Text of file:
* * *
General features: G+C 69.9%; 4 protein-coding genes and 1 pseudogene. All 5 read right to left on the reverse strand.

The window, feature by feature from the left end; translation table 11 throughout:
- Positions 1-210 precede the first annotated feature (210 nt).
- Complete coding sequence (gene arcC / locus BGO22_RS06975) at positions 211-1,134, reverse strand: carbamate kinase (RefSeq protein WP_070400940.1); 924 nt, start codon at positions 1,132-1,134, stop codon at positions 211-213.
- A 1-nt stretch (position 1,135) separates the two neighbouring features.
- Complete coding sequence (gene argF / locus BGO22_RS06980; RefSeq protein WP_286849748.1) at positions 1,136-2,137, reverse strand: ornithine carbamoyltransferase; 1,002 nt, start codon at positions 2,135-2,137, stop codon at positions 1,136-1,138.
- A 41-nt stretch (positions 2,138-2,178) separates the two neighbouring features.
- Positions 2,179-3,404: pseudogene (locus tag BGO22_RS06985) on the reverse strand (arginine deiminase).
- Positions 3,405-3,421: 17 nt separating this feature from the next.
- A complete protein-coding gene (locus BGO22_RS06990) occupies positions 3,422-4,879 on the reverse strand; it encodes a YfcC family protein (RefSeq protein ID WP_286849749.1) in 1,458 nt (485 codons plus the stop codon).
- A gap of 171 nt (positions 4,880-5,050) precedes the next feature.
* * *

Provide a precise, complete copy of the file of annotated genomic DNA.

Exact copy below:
General features: G+C 69.9%; 4 protein-coding genes and 1 pseudogene. All 5 read right to left on the reverse strand.

The window, feature by feature from the left end; translation table 11 throughout:
- Positions 1-210 precede the first annotated feature (210 nt).
- Complete coding sequence (gene arcC / locus BGO22_RS06975) at positions 211-1,134, reverse strand: carbamate kinase (RefSeq protein WP_070400940.1); 924 nt, start codon at positions 1,132-1,134, stop codon at positions 211-213.
- A 1-nt stretch (position 1,135) separates the two neighbouring features.
- Complete coding sequence (gene argF / locus BGO22_RS06980; RefSeq protein WP_286849748.1) at positions 1,136-2,137, reverse strand: ornithine carbamoyltransferase; 1,002 nt, start codon at positions 2,135-2,137, stop codon at positions 1,136-1,138.
- A 41-nt stretch (positions 2,138-2,178) separates the two neighbouring features.
- Positions 2,179-3,404: pseudogene (locus tag BGO22_RS06985) on the reverse strand (arginine deiminase).
- Positions 3,405-3,421: 17 nt separating this feature from the next.
- A complete protein-coding gene (locus BGO22_RS06990) occupies positions 3,422-4,879 on the reverse strand; it encodes a YfcC family protein (RefSeq protein ID WP_286849749.1) in 1,458 nt (485 codons plus the stop codon).
- A gap of 171 nt (positions 4,880-5,050) precedes the next feature.